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Unformatted text preview: Econ 330 – Economic Behavior and Psychology Spring 2010 Professor Sydnor Problem Set 1 Problem 1: When some stores started introducing charges for credit‐card transactions, credit‐card companies lobbied hard to have stores call the credit‐card price the regular price and the difference a “cash rebate”, rather than call the cash price the regular price and the difference a “credit‐card surcharge.” Explain how this relates to the concepts we have discussed so far in class. Problem 2: Tim and Randy both have simple “prospect‐theoretic” preferences for money (m) relative to their reference point (r). Both have preferences of the following form: V(m, r) = m‐r when m ≥ r and V(m, r) = ‐λ(r‐m) when m < r. a) Do these preferences exhibit loss aversion? What are the conditions (if any) on the parameters for which the model exhibits loss aversion? b) Do these preferences exhibit diminishing sensitivity? Suppose that both of them currently have $50,000 and are sitting down to lunch with their friend Samuel Paulson. Samuel Paulson offers them each a gamble based on the flip of a fair coin. If the coin comes up heads they will owe Samuel $100 and if the coin comes up tails Samuel will pay them $150. c) Both Tim and Randy turn down Samuel’s offer. What have we learned about the range of λ? Now Samuel offers them the same gamble, but played out twice in succession (i.e., flip the coin once and then again). So, for example, if it comes up heads and then tails, Samuel would owe them $50. The money will be paid out after the two flips of the coin. Randy shouts “What difference does that make? I did not want to play one round of this bet, so I’m not even going to think about it at all; I won’t play 2 or 3 or 4 or whatever number of bets.” So Randy is Narrow Bracketing. Tim, however, says “Hold on a minute. I’m going to calculate the possible outcomes from this combined gamble. I don’t like 1 flip of the coin, but I might like two flips.” So Tim is Broad Bracketing. d) Tim does this calculation and then responds that he still does not want to play. What have we learned about the range of Tim’s λ? (Notice that we have learned nothing new about Randy because he is Narrow Bracketing). Samuel now offers them the same gamble again, but played out 3 times in succession (i.e., flip the coin three times in a row). The money will be paid out after the three flips of the coin. Randy screams “Leave me alone!” Tim says, “Ok, let me now calculate the possible outcomes from 3 independent trials of this gamble and I’ll consider whether I want to take it.” Econ 330 – Economic Behavior and Psychology Spring 2010 Professor Sydnor e) Tim now decides to accept the gamble if they play 3 times. What have we learned about the range of Tim’s λ? f) Could we learn anything else about the range of Tim’s λ by offering him the same gamble with more flips of the coin? Problem 3: Jane and Melody frequently play chess together and to make it interesting, they sometimes play for money. They just had a $100 bet on a chess game and Jane lost and is now reeling from the fact that she just lost $100. Suppose that Jane has the following preferences for money relative to her reference point (which in this case is the amount of money she had before she started playing the game with Melody). V(m, r) = m‐r when m ≥ r and V(m, r) = ‐λ(r‐m) when m < r. Jane is considering challenging Melody to another match, Double or Nothing (i.e., another $100 bet). a) Given her preferences, how high must the probability (p) that Jane thinks she’ll beat Melody be in order for Jane to levy the challenge? b) Does the answer to (a) depend on λ? Explain in intuitive terms why it does or does not depend on λ. Now suppose instead that Jane’s preferences are given by: V(m, r) = √ when m ≥ r and V(m, r) = ‐λ√ when m < r. c) Give a verbal description of how these preferences differ from those above and what it means for the psychology of how Jane reacts to changes in money. d) Given these new preferences, how high must the probability (p) that Jane things she’ll beat Melody be in order for Jane to levy the challenge? e) How does this problem relate the “long‐shot bias” in end‐of‐the‐day betting at horse races? Econ 330 – Economic Behavior and Psychology Spring 2010 Professor Sydnor Problem 4 Consider two gambles: Gamble A is a 50/50 chance to lose $50 and a 50/50 chance to gain $55 Gamble B is a 50/50 chance to lose $500 and a 50/50 chance to gain $4000 In class I argued that the tendency for people to reject small‐scale gambles like Gamble A is inconsistent with the expected‐utility‐of‐wealth model because in that model if someone turns down Gamble A, they would also be predicted to turn down pretty obviously favorable gambles like Gamble B. In this problem I want you to create a simple Excel Sheet (or other program you like to use) to verify this. Specifically, assume that Bob has a starting wealth level of $10,000. Also assume that Bob maximizes his expected utility of wealth and that his utility‐of‐wealth function is given by: u($X) = Here r is the risk‐aversion parameter. The higher r is, the greater is risk aversion. (Note that in the special case where r = 1, this function is the natural log, but you can largely ignore that for this problem if you are moderately clever) a) Find the minimum value for r that makes Bob prefer staying at his wealth level of $10,000 to taking Gamble A. (Hint, it will be greater than 1 – feel free to use only one decimal place) b) Verify that if Bob’s level of r is as in (a) that he would turn down Gamble B. Do this by calculating the expected utility of Gamble B and comparing it to the expected utility of Gamble A with the level of r you found in part (a). You could also find the maximum r that Bob could have such that he would accept Gamble B and show that it’s less than the r you found in part a. ...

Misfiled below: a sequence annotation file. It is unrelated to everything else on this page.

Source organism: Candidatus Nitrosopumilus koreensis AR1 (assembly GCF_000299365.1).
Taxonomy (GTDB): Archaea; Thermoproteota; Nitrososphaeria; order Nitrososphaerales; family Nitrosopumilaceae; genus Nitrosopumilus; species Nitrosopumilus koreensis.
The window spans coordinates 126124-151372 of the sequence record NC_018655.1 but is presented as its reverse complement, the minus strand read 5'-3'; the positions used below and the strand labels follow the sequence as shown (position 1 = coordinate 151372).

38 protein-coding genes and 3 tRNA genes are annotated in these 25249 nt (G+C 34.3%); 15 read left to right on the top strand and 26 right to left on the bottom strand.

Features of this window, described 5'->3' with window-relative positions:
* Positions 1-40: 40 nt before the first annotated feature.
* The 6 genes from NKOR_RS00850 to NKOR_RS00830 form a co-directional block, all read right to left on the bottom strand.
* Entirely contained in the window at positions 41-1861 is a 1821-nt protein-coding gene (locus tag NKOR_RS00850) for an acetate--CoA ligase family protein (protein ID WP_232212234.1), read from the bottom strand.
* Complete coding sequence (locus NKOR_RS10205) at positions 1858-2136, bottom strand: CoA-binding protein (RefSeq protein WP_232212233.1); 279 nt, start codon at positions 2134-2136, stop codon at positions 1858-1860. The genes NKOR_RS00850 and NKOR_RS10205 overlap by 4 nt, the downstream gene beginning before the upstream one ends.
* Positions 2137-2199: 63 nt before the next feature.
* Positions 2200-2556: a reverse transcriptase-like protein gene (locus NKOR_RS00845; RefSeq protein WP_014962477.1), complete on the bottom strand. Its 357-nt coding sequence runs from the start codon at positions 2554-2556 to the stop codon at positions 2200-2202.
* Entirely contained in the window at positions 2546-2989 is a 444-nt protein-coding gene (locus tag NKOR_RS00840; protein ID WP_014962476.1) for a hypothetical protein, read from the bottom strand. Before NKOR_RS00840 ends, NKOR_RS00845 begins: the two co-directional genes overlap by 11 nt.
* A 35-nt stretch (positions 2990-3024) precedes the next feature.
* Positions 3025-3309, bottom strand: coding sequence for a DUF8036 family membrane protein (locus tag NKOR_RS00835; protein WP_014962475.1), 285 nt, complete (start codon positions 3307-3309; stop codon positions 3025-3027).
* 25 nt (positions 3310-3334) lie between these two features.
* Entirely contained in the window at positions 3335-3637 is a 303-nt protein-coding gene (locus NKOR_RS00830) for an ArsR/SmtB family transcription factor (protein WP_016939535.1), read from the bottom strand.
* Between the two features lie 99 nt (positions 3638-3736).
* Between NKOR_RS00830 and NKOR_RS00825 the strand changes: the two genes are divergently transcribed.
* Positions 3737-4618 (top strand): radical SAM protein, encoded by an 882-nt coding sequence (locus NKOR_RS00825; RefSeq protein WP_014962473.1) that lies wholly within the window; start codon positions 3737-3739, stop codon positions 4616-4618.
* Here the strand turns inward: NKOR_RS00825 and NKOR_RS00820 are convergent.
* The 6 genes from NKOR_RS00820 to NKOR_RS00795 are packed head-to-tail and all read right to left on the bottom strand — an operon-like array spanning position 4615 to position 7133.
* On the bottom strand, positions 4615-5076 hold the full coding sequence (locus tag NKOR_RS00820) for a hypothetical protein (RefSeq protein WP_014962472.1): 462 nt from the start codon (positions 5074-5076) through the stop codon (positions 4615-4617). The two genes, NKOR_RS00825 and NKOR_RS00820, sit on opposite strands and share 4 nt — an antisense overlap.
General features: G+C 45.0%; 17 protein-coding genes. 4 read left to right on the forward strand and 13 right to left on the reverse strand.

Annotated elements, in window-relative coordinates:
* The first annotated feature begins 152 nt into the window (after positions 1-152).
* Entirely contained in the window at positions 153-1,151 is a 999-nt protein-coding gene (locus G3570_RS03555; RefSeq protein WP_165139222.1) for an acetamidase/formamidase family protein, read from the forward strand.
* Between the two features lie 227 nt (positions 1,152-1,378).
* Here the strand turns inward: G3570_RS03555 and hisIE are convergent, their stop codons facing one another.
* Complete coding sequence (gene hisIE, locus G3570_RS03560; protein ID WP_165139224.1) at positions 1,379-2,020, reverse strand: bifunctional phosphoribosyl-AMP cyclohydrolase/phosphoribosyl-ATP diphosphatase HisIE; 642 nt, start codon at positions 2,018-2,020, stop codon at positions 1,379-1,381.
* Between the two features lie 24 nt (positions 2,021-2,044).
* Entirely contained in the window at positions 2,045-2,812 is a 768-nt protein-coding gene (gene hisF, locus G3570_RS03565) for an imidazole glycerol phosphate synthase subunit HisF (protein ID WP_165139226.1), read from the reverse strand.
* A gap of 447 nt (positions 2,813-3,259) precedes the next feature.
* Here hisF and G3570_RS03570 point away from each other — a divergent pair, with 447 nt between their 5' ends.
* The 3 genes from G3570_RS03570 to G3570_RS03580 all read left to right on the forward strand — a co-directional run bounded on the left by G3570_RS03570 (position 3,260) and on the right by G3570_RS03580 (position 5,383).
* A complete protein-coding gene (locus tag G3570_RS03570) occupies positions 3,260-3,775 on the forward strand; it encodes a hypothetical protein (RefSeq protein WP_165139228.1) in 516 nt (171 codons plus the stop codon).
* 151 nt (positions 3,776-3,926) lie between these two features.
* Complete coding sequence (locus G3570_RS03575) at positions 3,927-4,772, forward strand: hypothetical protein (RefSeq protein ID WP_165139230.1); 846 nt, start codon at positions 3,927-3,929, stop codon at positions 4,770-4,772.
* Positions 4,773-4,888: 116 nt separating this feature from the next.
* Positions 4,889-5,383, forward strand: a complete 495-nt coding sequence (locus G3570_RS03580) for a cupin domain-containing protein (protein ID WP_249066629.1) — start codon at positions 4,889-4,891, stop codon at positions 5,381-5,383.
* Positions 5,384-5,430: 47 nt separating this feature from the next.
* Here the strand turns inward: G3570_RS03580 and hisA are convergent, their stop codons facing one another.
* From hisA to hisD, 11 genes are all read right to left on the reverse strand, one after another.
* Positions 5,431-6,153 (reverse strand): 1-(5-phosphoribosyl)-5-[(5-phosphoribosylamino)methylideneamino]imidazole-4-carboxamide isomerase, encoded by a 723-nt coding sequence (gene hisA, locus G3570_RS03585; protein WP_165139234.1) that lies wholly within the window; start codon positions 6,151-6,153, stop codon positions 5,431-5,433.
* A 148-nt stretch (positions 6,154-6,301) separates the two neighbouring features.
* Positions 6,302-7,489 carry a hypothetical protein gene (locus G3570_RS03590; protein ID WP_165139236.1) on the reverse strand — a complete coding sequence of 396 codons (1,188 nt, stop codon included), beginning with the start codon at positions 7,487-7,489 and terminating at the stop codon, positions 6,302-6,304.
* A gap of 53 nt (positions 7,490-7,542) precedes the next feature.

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 Spring '11
 Sydnor